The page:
How to Cope With Seasonal Depression

by Blake Huggins

Updated September 12, 2022 • 4 min read is an advertising-supported site. Featured or trusted partner programs and all school search, finder, or match results are for schools that compensate us. This compensation does not influence our school rankings, resource guides, or other editorially-independent information published on this site.

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Winter is coming, and the holiday season with it.

Often, the holidays are a time to reflect and remember what's important. Sometimes they really do feel like the most wonderful time of the year — but not always, and that's okay.

It's cliche to say that 2020 has been unprecedented, but it's true. An overwhelming and truly seismic year is coming to a close with a winter season that looks to be equally challenging.

As the pandemic continues to rage, those of us who struggle with seasonal depression may find winter even more taxing than usual. That's okay, too. Here are some easy steps you can take to cope with the winter blues.

DISCLAIMER: The following is intended as an information resource only; we are not a medical organization and we cannot give medical advice. If you are experiencing a life-threatening situation, seek medical help or dial 911.

Seasonal Affective Disorder

Seasonal affective disorder (SAD) is pretty common during this time of the year. It can make you feel moodier and more temperamental than normal, often presenting as an overall drain on your energy. Additional symptoms include difficulty sleeping, trouble concentrating on the task at hand, and other signs of depression.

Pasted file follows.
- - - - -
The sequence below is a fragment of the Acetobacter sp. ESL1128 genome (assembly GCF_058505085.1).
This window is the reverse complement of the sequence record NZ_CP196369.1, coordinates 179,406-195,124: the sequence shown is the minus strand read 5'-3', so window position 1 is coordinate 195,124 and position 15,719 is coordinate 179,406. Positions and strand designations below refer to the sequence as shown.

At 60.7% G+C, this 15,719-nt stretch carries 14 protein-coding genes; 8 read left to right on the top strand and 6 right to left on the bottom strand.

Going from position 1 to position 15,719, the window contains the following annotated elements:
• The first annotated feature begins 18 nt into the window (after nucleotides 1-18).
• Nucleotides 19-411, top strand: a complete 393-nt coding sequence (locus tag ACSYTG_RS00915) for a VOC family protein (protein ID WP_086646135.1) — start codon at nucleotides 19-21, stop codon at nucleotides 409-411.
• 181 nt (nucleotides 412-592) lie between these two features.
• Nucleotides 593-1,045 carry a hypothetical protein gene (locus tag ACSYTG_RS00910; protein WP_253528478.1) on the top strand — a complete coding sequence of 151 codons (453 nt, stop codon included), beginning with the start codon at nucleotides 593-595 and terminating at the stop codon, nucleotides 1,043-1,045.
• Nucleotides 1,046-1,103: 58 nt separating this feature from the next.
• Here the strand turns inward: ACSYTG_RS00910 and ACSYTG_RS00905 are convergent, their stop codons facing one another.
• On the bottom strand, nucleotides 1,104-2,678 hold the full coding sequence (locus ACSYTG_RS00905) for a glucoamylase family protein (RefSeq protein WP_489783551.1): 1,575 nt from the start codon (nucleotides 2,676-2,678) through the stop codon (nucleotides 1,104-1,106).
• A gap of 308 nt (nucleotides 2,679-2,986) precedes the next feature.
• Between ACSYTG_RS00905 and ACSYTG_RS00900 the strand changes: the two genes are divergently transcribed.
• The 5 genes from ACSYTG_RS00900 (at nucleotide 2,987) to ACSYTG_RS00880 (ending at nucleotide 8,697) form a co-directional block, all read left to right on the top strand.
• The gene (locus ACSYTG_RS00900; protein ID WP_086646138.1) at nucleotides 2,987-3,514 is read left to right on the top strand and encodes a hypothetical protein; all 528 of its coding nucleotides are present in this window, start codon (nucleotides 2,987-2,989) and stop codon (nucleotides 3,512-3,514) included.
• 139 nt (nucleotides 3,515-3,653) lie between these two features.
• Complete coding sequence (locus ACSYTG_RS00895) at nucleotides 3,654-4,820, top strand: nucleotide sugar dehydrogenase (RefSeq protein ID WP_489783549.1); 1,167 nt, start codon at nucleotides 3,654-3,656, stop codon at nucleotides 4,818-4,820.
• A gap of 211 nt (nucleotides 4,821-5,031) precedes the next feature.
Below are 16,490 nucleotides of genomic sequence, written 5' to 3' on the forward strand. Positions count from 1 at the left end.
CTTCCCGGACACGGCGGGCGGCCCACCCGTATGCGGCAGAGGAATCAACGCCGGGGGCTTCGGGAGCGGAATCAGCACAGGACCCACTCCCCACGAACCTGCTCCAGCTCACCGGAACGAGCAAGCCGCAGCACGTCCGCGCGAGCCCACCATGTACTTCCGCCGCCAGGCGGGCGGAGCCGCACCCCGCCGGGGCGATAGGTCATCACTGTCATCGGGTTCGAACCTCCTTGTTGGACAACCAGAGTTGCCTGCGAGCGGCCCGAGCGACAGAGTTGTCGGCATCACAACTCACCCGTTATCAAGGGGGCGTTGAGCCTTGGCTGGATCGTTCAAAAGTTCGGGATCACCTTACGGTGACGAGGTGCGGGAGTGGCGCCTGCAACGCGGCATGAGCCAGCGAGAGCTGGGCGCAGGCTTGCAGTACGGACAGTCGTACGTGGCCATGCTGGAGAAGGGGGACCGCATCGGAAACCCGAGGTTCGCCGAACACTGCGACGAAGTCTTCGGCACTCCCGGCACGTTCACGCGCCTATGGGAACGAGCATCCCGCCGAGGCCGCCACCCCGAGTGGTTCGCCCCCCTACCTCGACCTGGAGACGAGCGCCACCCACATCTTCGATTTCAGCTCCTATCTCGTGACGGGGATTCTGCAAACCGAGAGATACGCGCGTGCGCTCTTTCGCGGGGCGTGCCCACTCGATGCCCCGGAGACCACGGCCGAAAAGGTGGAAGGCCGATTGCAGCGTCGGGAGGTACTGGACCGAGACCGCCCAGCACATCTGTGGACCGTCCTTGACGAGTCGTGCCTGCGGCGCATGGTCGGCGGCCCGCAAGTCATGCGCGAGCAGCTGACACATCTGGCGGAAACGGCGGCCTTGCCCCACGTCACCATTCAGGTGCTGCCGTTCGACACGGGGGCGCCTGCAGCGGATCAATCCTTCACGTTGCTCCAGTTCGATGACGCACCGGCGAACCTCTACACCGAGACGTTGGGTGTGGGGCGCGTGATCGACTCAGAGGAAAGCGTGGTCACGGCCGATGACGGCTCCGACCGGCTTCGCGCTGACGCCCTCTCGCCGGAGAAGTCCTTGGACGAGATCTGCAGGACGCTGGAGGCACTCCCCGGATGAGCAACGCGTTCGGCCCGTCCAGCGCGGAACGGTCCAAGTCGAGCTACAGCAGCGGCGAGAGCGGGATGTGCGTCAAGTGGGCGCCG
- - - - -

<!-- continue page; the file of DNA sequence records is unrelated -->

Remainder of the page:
Medical experts are unsure what actually causes SAD. The onset of symptoms could be due to fluctuations in melatonin or serotonin; both are connected to your brain chemistry and sleep pattern. Reduced sunlight and shorter days can also disrupt your circadian rhythm — also known as your internal biological clock.

Either way, lack of a single cause means that there is no surefire way to treat SAD, though the tips listed below can help manage symptoms. As always, be sure to consult a professional, especially if you think you're dealing with feelings of depression that aren't season specific.

Tips for Beating the Winter Blues

Regular Exercise

Exercise is key to maintaining a healthy lifestyle, but it's easy to neglect in the winter. It's hard to be outside in the cold, and there's plenty of opportunity to indulge indoors. Staying healthy and active doesn't mean you can't enjoy those indulgences; it just means paying attention to your body and keeping a healthy balance.

Most experts suggest at least 150 minutes of moderate exercise per week, which works out to just half an hour per day, not including weekends. This is easier to accomplish in the winter than you might think.

Consider breaking up your work day with short exercise breaks, like going for a walk. The physical activity will keep your body healthy and well-regulated, and it has the added benefit of clearing your mind. You can also find at-home exercise routines on YouTube.

Create a Routine